moving east of the region, with very light winds and little llvl
moisture support. Most of this system will be mid and upper level
dynamically driven, as winds should start feeding off of the
stronger system to our SW over TX, pulling moisture off the Gulf of
Mexico and northward. As such, this heightened pull of moisture
should eventually overcome the stable air at the surface, and allow
precip to fall through the dry layer. All models are in agreement
that precip should start entering into the CWA from the south
between 6 and 12Z, quickly increasing as the shortwave nears closer
to the state throughout the day Sunday. Temperatures will be at or
just above freezing Saturday night and into early Sunday morning,
before quickly warming. Despite this, temperatures aloft during this
time, in the moist layer, will be quite a bit colder. As such, as
precip begins to overcome the dry air, it is possible that snow may
mix with the rain, before changing over to all rain for the
remainder of the day. This should not cause any actual snow

The precip and upper level dynamics should finally shift east of the
region Monday, allowing for a brief respite in the precipitation.
However, it won`t be long before the next upper level low begins to
push northeast from TX, and brings with it another wide swath of
precipitation. Both GFS and ECWMF are once again in good agreement
with this system, bringing the front end of precip into the region
between 0 and 3Z Tuesday, then quickly increasing to categorical
coverage by 6Z and continuing throughout the morning and early
afternoon as the surface low and upper level wave pass nearly
overhead. As the wave moves northeast of the state and gets
absorbed into the upper level flow during the day Wednesday,
forcing will lesson and precip will taper off. The GFS does keep
some residual moisture and pops across the CWA for the entire day
Wednesday so did leave some slight chance pops in, though QPF should
be minimal.

Model differences start to appear in timing from here on out. The
longwave pattern across the western 2/3 of the US will begin to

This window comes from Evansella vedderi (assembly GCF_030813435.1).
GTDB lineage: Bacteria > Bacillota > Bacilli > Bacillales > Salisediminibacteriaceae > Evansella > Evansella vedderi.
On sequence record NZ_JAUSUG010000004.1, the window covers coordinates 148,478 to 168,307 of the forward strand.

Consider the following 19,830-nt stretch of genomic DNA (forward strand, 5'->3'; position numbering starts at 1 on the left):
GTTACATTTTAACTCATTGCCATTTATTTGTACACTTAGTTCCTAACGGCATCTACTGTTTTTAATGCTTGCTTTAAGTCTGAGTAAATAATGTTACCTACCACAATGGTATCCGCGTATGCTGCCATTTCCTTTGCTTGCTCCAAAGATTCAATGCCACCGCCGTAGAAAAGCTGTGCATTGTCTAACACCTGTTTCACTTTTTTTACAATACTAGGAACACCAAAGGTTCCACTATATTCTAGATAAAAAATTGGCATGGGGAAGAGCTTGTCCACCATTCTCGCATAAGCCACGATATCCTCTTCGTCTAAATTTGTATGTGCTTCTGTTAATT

shift eastward, bringing impulses/shortwaves across KY. The GFS
shows this as early as Wednesday evening/night, while the ECWMF is
almost 12 hours behind in timing. Regardless of the timing, they
both agree that this could be a rather potent system, with very
tight pressure gradients pulling deep southerly flow from the Gulf
of Mexico and producing decent QPF values. Went with a blend of the
two models for POPs and QPF, which resulted in an average of chances
for both Wednesday night through Thursday, but no doubt that we will
see precip at some point during this period. If the GFS pans out,
the cooler overnight temps could lead to an onset of snow,
transitioning to rain during the day. The ECMWF should be late
enough, however, that most precip should fall as all rain. Either
way, based on the combination of the two producing chance pops
Wednesday night, this will also result in some snow chances. While
some light accumulations are possible, generally less than an inch,
as snow changes over to rain during the morning hours, all snow
should quickly melt.


.AVIATION...(For the 12Z TAFS through 12Z Saturday morning)

Greatest concentration of cloud cover continues to remain near the
Ohio River, with only isolated to scattered clouds off to the
south. SME has seen a very isolated occurrence of VLIFR ceilings,
but should see this and IFR visibilities return to VFR by mid
morning as mixing ensues. Otherwise, VFR conditions look to
remain in place with some stratus/stratocumulus around FL035-040
as well as some high cirrus. West/southwest winds will increase to
5-10 knots by mid-late morning with some gusts of 10-15 knots,
before diminishing late this afternoon as they veer to the
west/northwest. Will have to monitor southwest progression of
ceilings this evening and tonight.